The ongoing TRAP-HPV (Transmission Reduction and Prevention with HPV vaccination) study aims to determine the efficacy of the Human papillomavirus (HPV) vaccine Gardasil 9 in reducing transmission of HPV infection in sexual partners of vaccinated individuals.
Although most HPV infections are transient and can be cleared naturally, HPV is the most common sexually transmitted infection among sexually active men and women, and certain persistent infections can progress to cancer, most notably cervical and anal cancers. “Inhibiting HPV infection in young women would have a great impact on cervical cancer prevention for these women later in their lives,” notes Dr. Eduardo Franco, Chair of the Gerald Bronfman Department of Oncology at McGill’s Faculty of Medicine and Health Sciences and the study’s lead. “The same logic applies to other HPV-associated cancers. Vaccines against certain HPV types were shown to be effective in both men and women. Although the vaccine does not help clear existing infections, its effect in blocking transmission of HPV to sexual partners of vaccinated individuals remains unknown.”
The TRAP-HPV study is a collaboration between researchers at McGill and the Centre hospitalier de l’Université de Montréal. “Our goal is to determine whether vaccination of individuals against HPV infection would effectively protect their sexual partners from HPV infection as well,” explains Dr. Franco, who is also Director of the Division of Cancer Epidemiology at McGill. “Acquiring more information as to how the vaccine can be used could positively impact global HPV vaccination policies and thus HPV-associated cancer prevention strategies.”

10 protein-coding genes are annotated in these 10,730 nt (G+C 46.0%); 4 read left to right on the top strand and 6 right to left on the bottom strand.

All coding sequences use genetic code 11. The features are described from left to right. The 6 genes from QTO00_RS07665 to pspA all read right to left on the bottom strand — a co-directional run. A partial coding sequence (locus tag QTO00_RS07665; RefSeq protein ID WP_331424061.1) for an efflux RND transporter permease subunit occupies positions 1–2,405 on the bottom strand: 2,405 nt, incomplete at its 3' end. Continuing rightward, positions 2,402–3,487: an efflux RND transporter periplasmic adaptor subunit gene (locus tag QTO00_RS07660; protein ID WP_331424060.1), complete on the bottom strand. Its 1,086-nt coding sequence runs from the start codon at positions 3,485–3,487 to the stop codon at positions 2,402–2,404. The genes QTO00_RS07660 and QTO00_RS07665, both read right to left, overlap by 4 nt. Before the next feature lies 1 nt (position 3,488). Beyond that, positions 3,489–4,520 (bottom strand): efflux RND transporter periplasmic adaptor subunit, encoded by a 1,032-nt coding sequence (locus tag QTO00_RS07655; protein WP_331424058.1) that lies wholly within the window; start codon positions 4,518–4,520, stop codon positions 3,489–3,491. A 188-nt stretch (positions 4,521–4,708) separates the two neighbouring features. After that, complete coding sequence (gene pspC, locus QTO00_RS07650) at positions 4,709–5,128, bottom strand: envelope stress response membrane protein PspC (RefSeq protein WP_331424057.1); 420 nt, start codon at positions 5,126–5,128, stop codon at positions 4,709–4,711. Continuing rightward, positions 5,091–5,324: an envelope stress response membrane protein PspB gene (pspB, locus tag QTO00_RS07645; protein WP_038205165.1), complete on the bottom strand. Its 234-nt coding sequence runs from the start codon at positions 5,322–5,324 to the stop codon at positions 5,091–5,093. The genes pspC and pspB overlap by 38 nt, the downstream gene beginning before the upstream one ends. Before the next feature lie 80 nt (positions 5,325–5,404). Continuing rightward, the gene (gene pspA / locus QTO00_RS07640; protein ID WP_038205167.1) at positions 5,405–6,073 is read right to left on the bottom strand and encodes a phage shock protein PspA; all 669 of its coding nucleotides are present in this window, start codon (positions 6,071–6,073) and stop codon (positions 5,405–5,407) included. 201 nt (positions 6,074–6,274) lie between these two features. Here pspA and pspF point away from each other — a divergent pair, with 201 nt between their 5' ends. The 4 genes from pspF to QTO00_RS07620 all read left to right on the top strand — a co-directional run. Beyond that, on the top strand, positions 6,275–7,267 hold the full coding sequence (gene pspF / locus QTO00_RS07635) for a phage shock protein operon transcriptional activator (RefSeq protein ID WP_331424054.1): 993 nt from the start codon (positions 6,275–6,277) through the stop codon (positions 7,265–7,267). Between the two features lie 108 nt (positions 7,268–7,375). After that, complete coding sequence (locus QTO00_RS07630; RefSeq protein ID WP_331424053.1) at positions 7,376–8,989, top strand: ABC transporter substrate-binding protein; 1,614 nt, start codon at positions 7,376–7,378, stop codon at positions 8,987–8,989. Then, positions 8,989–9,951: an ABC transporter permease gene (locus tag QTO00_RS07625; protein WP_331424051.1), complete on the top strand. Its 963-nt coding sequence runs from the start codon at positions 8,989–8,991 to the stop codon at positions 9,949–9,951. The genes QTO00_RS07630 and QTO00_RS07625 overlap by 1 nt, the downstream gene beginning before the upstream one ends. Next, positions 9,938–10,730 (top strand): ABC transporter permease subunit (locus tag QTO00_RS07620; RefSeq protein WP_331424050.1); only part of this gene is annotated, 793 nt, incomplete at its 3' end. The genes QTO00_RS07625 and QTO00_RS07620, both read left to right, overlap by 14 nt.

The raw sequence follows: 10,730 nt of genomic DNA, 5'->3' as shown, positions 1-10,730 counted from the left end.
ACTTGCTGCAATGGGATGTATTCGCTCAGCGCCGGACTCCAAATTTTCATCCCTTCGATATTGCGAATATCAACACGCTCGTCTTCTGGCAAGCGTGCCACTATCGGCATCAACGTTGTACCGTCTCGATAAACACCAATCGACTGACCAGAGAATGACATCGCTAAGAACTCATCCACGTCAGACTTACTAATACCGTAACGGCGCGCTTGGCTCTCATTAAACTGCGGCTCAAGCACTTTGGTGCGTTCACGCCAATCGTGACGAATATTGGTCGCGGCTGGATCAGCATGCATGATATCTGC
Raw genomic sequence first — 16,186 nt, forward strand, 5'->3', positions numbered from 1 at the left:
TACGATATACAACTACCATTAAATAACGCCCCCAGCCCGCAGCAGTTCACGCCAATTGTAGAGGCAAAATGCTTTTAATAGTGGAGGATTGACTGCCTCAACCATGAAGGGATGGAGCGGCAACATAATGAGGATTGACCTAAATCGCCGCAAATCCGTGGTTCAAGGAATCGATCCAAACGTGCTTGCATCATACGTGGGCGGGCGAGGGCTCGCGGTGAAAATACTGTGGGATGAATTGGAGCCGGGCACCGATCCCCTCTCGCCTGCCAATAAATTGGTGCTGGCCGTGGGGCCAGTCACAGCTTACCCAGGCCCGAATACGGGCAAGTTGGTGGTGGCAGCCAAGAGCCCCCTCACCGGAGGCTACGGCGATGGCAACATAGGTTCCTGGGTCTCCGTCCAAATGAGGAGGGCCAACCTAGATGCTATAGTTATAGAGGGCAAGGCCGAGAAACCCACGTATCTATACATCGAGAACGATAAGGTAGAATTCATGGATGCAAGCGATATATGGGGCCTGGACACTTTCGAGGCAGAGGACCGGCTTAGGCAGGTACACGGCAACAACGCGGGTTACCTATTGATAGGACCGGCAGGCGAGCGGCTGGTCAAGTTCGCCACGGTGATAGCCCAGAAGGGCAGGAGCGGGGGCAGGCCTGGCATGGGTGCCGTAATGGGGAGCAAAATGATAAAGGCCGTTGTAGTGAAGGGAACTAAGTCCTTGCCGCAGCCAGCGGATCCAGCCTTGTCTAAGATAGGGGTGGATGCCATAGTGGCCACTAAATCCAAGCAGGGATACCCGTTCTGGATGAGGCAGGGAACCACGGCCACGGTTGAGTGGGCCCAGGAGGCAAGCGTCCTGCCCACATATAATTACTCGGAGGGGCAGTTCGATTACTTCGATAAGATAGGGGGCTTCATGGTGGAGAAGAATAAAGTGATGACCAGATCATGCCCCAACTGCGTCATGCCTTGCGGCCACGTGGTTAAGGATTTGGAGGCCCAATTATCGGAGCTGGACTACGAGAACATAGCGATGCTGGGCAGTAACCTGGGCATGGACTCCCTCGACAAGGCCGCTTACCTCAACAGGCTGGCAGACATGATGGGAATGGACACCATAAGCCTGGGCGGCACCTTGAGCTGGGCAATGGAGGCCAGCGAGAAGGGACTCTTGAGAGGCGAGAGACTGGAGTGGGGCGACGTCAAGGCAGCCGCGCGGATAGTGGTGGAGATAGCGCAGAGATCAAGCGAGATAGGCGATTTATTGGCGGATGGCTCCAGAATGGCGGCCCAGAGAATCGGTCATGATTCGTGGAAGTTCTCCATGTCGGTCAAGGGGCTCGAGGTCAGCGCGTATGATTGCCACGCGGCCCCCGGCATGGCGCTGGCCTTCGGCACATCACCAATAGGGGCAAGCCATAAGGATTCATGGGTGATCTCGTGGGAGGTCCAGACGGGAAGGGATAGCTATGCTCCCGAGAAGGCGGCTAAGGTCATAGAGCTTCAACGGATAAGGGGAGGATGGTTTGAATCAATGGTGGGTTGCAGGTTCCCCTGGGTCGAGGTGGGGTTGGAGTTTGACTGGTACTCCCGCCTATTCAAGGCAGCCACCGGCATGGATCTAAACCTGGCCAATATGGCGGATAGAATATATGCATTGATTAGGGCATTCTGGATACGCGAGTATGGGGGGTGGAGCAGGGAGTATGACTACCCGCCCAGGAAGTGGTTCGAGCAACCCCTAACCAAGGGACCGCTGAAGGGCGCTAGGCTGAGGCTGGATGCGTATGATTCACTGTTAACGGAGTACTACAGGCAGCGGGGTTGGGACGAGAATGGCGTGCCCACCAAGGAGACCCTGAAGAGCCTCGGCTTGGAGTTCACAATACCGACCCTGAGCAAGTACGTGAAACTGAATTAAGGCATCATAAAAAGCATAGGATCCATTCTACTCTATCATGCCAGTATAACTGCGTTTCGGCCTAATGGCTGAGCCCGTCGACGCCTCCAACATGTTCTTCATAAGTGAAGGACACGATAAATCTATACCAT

Recruitment for the study, which consists of heterosexual couples with partners between the ages of 18 and 45, targets students from Montreal universities and CEGEPs. At the moment, the researchers require the recruitment of another 80 couples to be able to complete the study, an effort that has been made more challenging these days. “Recruitment of new participants has slowed during the pandemic,” says Dr. Franco. “We need help from the McGill community to complete recruitment for TRAP-HPV!”
Although most of the research team is currently working from home, they remain active in their research and hold weekly team meetings via Zoom. “We are lucky to have a committed team that not only continues to be productive and successful, but also keeps themselves and others safe,” notes Dr. Franco.
While recruitment for the study came to a complete halt at the beginning of the pandemic, when in-person clinical research activities were cleared to return, the team resumed recruitment, adopting measures based on the McGill University Health Centre’s COVID-19 clinical protocol, approved by McGill, to ensure the safety of participants.
“Prior to a clinic visit, we screen participants via a Google survey for COVID-19 signs and symptoms the day prior to their scheduled visit,” says Dr. Mariam El-Zein, Associate Director of Research at the Division of Cancer Epidemiology at McGill, and the TRAP-HPV Study Supervisor. “When they arrive for their appointment, we screen them again in person. Our research nurse is adhering to health and safety recommendations: wearing the necessary personal protective equipment and enhancing housekeeping measures. We also provide surgical masks, soap, and hand sanitizer onsite. In order to provide participants their compensation, we now use touchless Interac payment. Reimbursement is also offered for Uber and taxi rides to our clinics, as we recognize the risk of exposure to COVID-19 for our participants who use public transportation.”
January 26, 2021